Friday, September 12, 2008

Welcome to the Pig Pen

I agree with the Columbia Journalism Review (CJR) when it blamed the media for overblowing the "Lipstick on a Pig" controversy. The quality of how we conduct elections and choose our leaders , whether in the US or in our sorry country of ours, depends on the discourse of campaign and political issues.

Notes From The Pig Sty
In which we all get dirty
By Megan Garber
Sept. 10, 2008

What (audiences) recognize, rather, is the press’s framing of those accusations, the media’s treatment of the controversies. And the fact that LipstickOnAPigGate is a controversy—indeed, the fact that it’s a narrative in the first place—is the fault of the media.... The media, in allowing themselves to be so easily hijacked by campaign spin...are not only implying their own irrelevance in this whole campaign. They’re fostering it.

Read more here.

Another useful post here. Additional readings from Slate on the US election campaign: an unsolicited advice for Democrat vice-presidential nominee Joe Biden to beat Sarah Barracuda; how umbrage has become the most widely-used tactic in the campaign; and the hottest rhetorical device of the 2008 campaign--the antimetabole.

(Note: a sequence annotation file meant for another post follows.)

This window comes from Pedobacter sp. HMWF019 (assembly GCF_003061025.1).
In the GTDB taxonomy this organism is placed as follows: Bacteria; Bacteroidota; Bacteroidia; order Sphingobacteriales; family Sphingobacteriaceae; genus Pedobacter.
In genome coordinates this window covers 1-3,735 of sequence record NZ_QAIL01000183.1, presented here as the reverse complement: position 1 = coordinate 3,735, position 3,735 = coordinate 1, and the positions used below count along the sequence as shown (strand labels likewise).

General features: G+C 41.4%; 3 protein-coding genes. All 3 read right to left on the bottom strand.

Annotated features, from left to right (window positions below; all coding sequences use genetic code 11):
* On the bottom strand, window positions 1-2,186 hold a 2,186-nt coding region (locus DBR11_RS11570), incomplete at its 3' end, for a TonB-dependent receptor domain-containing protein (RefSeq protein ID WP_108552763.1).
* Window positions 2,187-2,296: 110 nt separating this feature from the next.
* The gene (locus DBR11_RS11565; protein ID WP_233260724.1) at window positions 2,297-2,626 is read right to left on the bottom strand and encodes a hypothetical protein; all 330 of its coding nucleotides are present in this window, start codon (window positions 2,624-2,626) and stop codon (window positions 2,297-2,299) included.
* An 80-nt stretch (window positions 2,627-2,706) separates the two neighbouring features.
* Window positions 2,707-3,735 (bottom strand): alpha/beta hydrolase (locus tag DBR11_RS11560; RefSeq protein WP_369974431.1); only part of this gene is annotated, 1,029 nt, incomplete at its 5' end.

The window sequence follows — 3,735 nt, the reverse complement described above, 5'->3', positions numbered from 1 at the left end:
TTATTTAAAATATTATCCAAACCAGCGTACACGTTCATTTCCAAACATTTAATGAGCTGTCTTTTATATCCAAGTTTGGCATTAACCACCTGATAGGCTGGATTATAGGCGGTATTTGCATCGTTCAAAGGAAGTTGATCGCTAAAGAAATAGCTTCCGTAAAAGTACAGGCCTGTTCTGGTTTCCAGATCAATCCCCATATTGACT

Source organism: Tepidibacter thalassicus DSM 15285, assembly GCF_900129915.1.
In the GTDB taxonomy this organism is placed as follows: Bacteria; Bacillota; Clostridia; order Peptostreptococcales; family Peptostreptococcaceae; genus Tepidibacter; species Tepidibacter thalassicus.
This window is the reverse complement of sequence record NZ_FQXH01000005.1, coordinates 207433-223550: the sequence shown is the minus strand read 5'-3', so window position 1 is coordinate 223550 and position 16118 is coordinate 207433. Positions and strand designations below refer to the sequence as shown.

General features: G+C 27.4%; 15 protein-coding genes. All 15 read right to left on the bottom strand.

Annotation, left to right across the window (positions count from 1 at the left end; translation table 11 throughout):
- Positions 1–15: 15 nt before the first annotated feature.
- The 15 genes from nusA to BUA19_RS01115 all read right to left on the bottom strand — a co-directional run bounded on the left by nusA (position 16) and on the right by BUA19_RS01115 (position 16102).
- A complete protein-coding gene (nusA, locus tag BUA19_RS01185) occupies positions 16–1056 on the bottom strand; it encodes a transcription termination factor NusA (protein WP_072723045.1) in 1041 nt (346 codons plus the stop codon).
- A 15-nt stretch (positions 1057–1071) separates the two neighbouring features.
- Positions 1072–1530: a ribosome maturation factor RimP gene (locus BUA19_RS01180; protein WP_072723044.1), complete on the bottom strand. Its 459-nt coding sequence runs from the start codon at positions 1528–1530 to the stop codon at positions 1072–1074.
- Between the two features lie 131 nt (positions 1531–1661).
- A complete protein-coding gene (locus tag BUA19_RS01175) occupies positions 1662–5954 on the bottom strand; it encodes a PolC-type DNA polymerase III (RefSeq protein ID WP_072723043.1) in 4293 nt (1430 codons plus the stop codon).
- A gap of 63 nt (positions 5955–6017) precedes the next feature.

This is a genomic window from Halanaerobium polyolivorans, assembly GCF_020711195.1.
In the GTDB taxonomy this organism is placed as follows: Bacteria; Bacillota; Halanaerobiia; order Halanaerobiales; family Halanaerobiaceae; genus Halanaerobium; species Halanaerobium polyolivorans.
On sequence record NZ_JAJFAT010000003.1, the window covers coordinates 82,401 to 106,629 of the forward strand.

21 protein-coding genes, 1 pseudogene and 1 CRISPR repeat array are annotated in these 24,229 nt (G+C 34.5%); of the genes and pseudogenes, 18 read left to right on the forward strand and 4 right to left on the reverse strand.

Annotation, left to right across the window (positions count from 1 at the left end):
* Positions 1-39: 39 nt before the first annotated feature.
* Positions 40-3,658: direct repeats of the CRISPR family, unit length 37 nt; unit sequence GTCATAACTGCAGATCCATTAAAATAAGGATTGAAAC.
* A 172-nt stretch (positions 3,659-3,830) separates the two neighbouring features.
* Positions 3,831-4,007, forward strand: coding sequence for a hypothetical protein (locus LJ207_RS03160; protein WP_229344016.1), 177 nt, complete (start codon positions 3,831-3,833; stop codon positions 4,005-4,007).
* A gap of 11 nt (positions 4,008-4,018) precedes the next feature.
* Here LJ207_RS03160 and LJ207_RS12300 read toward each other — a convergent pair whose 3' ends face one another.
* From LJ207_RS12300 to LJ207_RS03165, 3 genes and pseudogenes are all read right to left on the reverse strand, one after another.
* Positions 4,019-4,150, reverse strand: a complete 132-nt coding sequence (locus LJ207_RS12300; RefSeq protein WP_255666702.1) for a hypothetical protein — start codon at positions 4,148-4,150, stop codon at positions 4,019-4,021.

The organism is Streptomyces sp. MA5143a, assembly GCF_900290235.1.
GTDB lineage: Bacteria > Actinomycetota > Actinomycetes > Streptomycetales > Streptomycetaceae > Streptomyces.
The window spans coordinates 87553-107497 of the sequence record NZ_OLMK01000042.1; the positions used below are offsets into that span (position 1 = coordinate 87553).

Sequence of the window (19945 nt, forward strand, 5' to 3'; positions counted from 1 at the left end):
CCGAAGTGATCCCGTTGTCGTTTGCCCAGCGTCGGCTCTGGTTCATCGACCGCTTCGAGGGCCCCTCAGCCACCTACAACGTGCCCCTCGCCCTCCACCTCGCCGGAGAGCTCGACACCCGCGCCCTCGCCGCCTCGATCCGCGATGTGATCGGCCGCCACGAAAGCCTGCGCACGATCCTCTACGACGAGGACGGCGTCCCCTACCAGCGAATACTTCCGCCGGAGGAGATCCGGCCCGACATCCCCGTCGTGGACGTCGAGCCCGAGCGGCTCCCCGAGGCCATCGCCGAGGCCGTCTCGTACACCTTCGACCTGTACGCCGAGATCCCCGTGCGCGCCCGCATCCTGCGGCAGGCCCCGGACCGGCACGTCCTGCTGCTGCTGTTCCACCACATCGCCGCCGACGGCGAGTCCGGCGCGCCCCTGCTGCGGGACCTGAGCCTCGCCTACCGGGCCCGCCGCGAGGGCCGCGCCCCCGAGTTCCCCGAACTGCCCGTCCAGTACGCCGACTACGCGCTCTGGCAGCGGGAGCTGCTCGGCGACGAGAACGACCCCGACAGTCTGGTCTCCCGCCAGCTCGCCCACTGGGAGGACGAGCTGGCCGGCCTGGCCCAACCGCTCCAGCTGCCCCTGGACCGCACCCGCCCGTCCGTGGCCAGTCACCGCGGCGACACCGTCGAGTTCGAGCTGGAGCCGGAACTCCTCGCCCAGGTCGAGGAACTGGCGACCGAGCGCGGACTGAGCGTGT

Robert Jaworski said...

Hi Bryant,

I'm reading "Lipstick on a Pig" by Torie Clarke, ex Bush (the eleder) adviser, ex McCain press secretary and Pentagon communications chief.

Try grabbing the book (P99 hardbound, at national... patience required in rummaging through piles ); it's instructional on the relationship between the government (its officials and mouthpieces) and the press.

How's school?

bryant said...

Hi Sir Robert,

Thanks for the comment. Sige po, I'll look for that book when I go to National.

Re school, thankful I was able to finish my first sem. I'm on a break right now, second sem starts in November.


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